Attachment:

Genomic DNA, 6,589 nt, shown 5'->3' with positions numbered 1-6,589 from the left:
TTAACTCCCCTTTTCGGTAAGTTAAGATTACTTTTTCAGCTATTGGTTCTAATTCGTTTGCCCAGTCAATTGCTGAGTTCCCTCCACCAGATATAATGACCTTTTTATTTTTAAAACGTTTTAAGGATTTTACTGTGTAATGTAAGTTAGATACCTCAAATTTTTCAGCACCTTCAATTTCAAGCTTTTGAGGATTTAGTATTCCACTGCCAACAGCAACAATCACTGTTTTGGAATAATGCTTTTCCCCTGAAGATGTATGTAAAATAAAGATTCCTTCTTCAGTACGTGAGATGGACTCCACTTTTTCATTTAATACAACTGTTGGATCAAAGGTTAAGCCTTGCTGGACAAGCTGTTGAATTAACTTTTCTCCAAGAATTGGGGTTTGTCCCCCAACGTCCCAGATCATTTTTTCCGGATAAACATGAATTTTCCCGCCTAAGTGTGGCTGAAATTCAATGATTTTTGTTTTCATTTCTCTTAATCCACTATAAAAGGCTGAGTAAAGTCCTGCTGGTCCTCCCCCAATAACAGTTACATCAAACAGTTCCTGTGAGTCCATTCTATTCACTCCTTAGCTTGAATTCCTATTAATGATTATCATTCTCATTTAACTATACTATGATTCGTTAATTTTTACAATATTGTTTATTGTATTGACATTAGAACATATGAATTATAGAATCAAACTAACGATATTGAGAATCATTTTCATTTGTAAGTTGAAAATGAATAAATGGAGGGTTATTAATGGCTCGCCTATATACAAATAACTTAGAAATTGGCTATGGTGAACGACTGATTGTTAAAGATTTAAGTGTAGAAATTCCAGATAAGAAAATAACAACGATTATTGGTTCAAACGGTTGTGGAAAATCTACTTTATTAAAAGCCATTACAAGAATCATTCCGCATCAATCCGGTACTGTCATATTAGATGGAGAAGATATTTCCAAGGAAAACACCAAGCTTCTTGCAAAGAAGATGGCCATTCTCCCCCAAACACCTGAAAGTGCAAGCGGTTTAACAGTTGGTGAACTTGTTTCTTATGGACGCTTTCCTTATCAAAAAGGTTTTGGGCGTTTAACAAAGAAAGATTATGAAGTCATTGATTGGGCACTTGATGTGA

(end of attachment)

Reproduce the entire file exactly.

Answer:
Genomic DNA, 6,589 nt, shown 5'->3' with positions numbered 1-6,589 from the left:
TTAACTCCCCTTTTCGGTAAGTTAAGATTACTTTTTCAGCTATTGGTTCTAATTCGTTTGCCCAGTCAATTGCTGAGTTCCCTCCACCAGATATAATGACCTTTTTATTTTTAAAACGTTTTAAGGATTTTACTGTGTAATGTAAGTTAGATACCTCAAATTTTTCAGCACCTTCAATTTCAAGCTTTTGAGGATTTAGTATTCCACTGCCAACAGCAACAATCACTGTTTTGGAATAATGCTTTTCCCCTGAAGATGTATGTAAAATAAAGATTCCTTCTTCAGTACGTGAGATGGACTCCACTTTTTCATTTAATACAACTGTTGGATCAAAGGTTAAGCCTTGCTGGACAAGCTGTTGAATTAACTTTTCTCCAAGAATTGGGGTTTGTCCCCCAACGTCCCAGATCATTTTTTCCGGATAAACATGAATTTTCCCGCCTAAGTGTGGCTGAAATTCAATGATTTTTGTTTTCATTTCTCTTAATCCACTATAAAAGGCTGAGTAAAGTCCTGCTGGTCCTCCCCCAATAACAGTTACATCAAACAGTTCCTGTGAGTCCATTCTATTCACTCCTTAGCTTGAATTCCTATTAATGATTATCATTCTCATTTAACTATACTATGATTCGTTAATTTTTACAATATTGTTTATTGTATTGACATTAGAACATATGAATTATAGAATCAAACTAACGATATTGAGAATCATTTTCATTTGTAAGTTGAAAATGAATAAATGGAGGGTTATTAATGGCTCGCCTATATACAAATAACTTAGAAATTGGCTATGGTGAACGACTGATTGTTAAAGATTTAAGTGTAGAAATTCCAGATAAGAAAATAACAACGATTATTGGTTCAAACGGTTGTGGAAAATCTACTTTATTAAAAGCCATTACAAGAATCATTCCGCATCAATCCGGTACTGTCATATTAGATGGAGAAGATATTTCCAAGGAAAACACCAAGCTTCTTGCAAAGAAGATGGCCATTCTCCCCCAAACACCTGAAAGTGCAAGCGGTTTAACAGTTGGTGAACTTGTTTCTTATGGACGCTTTCCTTATCAAAAAGGTTTTGGGCGTTTAACAAAGAAAGATTATGAAGTCATTGATTGGGCACTTGATGTGA